Right before Christmas I received an email from a student at Princeton who grew up during my pastorate in LaGrange. Thankfully, she is not on the verge of giving up her Christian faith, as do many college students. She is, however, on the verge of changing denominations and was asking me the question: “Why Should I Stay a Baptist?”
We are living in a time when born-and-bred Baptists are being tempted to leave their denominational roots. Perhaps more tempting than another denomination for some is the non-denominational churches that have lured more and more singles and young families. A few weeks ago a young Baptist deacon mentioned he and his wife were visiting a non-denominational church. How do we as Baptists cope with this increasingly aggressive and successful proselytism of our Baptist flock?
May I answer this question from a personal and pastoral viewpoint! I was not a born-and-bred Baptist in England. My parents were lapsed Congregationalists from northern England who had drifted from the Church when they moved to London during the Great Depression and then went through World War II and the London Blitz. When they immigrated to America they settled in not only the Bible Belt but the “Land of Baptists.” My early experiences in the Tennessee mountains continue to confirm my Baptist identity and why I can answer the above question with passion and conviction!
First, Southern Baptists are Bible People! My first experience attending a Baptist church included Vacation Bible School and Sunday School, where we opened and used our Bibles; Church Training, where we competed in Bible Drills; and worship in a sanctuary with an open Bible on the communion table and a pastor who preached from the Bible.
We believe in trusting and obeying what the Bible says, even when it is politically incorrect! This commitment to the Bible as God’s Word has kept Southern Baptists from straying off course into a quagmire of moral and spiritual confusion.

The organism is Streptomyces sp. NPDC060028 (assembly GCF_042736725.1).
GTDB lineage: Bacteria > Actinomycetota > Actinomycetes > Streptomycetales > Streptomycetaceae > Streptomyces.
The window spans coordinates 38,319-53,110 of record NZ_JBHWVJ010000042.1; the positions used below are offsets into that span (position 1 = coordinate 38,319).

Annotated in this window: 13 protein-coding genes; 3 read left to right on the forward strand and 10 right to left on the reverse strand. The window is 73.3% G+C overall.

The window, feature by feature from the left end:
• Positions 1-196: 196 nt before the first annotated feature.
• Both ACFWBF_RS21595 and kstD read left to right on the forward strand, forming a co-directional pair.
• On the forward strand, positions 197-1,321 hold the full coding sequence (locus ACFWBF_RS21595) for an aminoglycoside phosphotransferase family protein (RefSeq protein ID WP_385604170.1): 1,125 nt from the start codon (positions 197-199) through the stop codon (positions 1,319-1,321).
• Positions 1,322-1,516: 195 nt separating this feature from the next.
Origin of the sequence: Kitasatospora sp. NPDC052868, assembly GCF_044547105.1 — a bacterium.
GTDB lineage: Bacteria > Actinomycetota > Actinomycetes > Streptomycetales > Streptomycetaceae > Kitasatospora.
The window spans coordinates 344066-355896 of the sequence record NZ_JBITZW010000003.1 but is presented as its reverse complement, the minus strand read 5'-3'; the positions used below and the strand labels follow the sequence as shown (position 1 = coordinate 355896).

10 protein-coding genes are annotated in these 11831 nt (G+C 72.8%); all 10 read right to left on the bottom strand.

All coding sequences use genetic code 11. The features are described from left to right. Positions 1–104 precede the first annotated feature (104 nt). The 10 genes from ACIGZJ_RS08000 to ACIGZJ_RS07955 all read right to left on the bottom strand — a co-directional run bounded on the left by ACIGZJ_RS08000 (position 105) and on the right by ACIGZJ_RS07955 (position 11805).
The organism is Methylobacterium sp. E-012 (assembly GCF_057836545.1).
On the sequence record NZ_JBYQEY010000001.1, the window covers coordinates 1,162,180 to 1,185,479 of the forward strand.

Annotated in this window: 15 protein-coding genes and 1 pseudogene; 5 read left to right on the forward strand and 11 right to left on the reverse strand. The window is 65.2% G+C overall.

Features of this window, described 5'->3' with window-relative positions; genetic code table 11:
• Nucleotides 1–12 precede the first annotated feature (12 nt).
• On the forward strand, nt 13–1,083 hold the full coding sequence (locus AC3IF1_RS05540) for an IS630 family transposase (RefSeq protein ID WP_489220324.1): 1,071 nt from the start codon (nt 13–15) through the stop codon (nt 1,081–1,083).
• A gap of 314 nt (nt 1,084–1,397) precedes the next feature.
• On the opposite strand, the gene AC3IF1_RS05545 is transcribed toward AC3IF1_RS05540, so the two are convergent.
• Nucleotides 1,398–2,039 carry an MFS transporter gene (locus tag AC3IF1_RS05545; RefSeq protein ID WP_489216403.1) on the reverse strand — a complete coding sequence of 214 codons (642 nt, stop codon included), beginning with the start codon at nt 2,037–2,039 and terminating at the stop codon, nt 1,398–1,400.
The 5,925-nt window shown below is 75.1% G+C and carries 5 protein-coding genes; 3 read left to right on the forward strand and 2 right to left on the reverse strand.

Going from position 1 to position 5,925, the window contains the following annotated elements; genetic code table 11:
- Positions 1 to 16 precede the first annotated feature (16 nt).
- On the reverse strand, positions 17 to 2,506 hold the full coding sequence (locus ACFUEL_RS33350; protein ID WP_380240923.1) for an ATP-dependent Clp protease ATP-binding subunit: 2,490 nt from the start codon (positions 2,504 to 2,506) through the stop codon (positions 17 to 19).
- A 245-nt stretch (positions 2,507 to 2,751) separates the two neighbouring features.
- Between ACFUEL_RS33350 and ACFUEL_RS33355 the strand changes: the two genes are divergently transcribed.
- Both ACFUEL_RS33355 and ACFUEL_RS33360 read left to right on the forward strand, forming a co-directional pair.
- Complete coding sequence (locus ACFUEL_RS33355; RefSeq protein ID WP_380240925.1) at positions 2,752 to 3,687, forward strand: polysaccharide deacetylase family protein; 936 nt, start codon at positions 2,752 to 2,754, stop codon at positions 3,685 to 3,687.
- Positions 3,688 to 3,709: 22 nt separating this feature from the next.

Second, Southern Baptists are Mission People – committed to carrying out the Great Commission as spelled out in the Matthew 28:16-20. How can churches help Christians be less self-centered if they themselves are self-centered? Too often many new churches do not budget for and support missions! Many “cut out” mission programs in favor of whatever most attracts people to them.
We Southern Baptists are constantly reminded of the importance of “coming together” to support missions throughout the world. We seek to keep the self-sacrificing spirit of the Cooperative Program, Lottie Moon, and Annie Armstrong alive, reminding us of how Christ came to us and sacrificed Himself for us so that we might reach beyond ourselves to embrace others with His Amazing Grace!
Third, Southern Baptists are, first and foremost, Born Again People! We know that we cannot save ourselves no matter how good we may try to be. We are saved by the Grace of God and it is only His gracious goodness, unconditional love, and unmerited forgiveness that can turn us inside out and right-side up! As Jesus said, we must be born again! His Spirit must become a part of us, not only inspiring us to do what is righteous, but empowering us to do it!
The Apostle Paul said it so well in Ephesians 2:8-10: “For you are saved by grace through faith, and this is not from yourselves; it is God’s gift – not from works that no one can boast. For we are His creation ….”
I am thankful to be a part of Southern Baptists who are Bible, Mission, Born Again People! I am aware of some other Christian churches and denominations that would describe themselves in these terms, but I know of none that would lure me to stop being a Baptist. Some have a less biblical, though historical, form of baptism while others have a less democratic polity. We have every reason to stay in a Southern Baptist church where the Bible is taught and preached, Missions are promoted and supported, and Born Again People are encouraging and equipping one another to be witnesses for Christ.